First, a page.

Whether you are an incoming student in one of our programs in game development or film, chances are, you will be spending a lot of time in front of your computer. According to Kleiner Perkins Internet Analyst Mary Meeker, we spend around 103 minutes on our computers on average – that’s not counting how many hours spent developing games, and how each person maintains their posture for that extensive amount of time. As you prepare for your career, it is important to practice proper ergonomics. It’s also important to know that these types of injuries can be irreversible if it persists for too long.
What are Repetitive Stress Injuries?
The pain one feels is generally damage to the muscles, tendons, and nerves. Fine hand movements, repeated hour after hour eventually strain the muscles and tendons of the forearm, wrists, and fingers, causing microscopic tears. Injured muscles contract, or shorten, decreasing the range of motion necessary for stress free work. When the damaged tendons of the muscles aren’t given enough time to rest and recover, pain will ensue. At this point, the tendons are inflamed and begin to pinch neighboring nerves. This can result in numbness, tingling, or extra sensitivity to touch.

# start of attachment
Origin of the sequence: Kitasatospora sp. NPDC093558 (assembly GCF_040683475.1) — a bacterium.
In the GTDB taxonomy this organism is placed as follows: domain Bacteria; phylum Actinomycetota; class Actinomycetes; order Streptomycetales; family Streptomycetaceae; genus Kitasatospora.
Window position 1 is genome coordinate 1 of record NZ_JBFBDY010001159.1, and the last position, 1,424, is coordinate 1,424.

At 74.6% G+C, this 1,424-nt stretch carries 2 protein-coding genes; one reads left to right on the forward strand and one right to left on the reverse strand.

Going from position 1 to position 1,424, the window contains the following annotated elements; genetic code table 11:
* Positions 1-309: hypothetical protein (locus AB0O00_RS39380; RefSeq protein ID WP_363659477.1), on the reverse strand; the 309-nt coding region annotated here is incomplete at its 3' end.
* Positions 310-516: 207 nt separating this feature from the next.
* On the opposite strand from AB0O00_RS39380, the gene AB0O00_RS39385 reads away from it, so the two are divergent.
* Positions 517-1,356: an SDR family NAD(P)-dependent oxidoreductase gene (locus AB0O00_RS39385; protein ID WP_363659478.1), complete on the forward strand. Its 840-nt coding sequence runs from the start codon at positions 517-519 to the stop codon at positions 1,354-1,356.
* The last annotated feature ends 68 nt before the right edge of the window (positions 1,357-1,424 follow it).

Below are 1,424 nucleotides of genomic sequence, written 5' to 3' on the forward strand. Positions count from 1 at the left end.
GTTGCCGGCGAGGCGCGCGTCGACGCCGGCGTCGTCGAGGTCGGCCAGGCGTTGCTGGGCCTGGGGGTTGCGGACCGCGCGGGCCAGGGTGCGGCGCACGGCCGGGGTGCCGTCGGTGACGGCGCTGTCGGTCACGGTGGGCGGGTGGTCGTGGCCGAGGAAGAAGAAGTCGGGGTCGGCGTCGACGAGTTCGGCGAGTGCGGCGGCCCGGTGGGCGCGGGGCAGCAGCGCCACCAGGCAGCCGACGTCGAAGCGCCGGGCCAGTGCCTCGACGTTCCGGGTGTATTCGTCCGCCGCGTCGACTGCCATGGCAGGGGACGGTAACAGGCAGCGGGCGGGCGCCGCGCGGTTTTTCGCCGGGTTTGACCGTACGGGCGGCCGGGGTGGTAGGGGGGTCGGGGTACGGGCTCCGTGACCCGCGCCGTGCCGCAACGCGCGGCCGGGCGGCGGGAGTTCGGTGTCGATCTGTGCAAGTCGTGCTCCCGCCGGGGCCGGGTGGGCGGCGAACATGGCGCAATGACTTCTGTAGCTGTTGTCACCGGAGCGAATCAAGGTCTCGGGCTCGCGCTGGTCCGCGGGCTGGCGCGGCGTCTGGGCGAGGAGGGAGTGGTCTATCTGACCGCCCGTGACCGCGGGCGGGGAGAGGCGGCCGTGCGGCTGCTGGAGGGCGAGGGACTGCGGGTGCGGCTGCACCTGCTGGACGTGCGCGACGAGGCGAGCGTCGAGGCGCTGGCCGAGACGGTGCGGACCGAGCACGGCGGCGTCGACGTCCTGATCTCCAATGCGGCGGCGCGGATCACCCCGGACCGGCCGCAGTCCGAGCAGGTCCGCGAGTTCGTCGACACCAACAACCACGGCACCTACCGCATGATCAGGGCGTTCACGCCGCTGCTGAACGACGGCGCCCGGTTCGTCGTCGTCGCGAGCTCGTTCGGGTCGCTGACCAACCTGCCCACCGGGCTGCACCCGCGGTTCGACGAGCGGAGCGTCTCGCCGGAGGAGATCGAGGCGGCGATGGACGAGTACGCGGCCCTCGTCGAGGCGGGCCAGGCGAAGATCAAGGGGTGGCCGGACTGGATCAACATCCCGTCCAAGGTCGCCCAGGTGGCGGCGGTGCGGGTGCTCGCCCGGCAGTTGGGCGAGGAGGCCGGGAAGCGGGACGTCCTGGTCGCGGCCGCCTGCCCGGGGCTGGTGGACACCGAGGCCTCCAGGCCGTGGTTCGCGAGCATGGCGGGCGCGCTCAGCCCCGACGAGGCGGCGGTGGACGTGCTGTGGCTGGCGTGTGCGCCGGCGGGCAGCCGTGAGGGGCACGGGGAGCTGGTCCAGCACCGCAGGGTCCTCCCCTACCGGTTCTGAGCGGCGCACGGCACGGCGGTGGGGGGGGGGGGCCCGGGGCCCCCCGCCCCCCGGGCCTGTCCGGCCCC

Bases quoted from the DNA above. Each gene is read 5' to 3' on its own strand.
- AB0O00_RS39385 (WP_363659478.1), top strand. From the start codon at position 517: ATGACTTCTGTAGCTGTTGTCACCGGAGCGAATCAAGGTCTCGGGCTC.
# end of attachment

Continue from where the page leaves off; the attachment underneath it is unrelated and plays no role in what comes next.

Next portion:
How can I prevent these injuries from happening?
Taking steps to prevent repetitive strain injuries involve many key factors. The most important strategy is to take frequent breaks while working at your computer – especially if it’s crunch time. You may also consider:
– Keeping your hands and wrists relaxed and straight while at the keyboard.
– Grasp and click mouse with a light touch while keeping it in close range.
– Position your monitor with the top of the screen at eye level.
– Keep body at 90 degrees while working.
Although repetitive strain has the potential to be serious, proper prevention strategies can lead to successful management. For temporary relief, apply ice to the affected muscles, tendons, and ligaments. Moist heat treatments, such as a hot towel or warm shower, will reduce muscle spasm and improve circulation to injured areas. Consulting your doctor is always best, especially if you feel you may be developing a repetitive strain injury. Since AIE’s classrooms simulate a studio environment, each instructor implements their own strategies to prevent these injuries. developing these habits before noticeable damage occurs will ensure a longer and healthier career.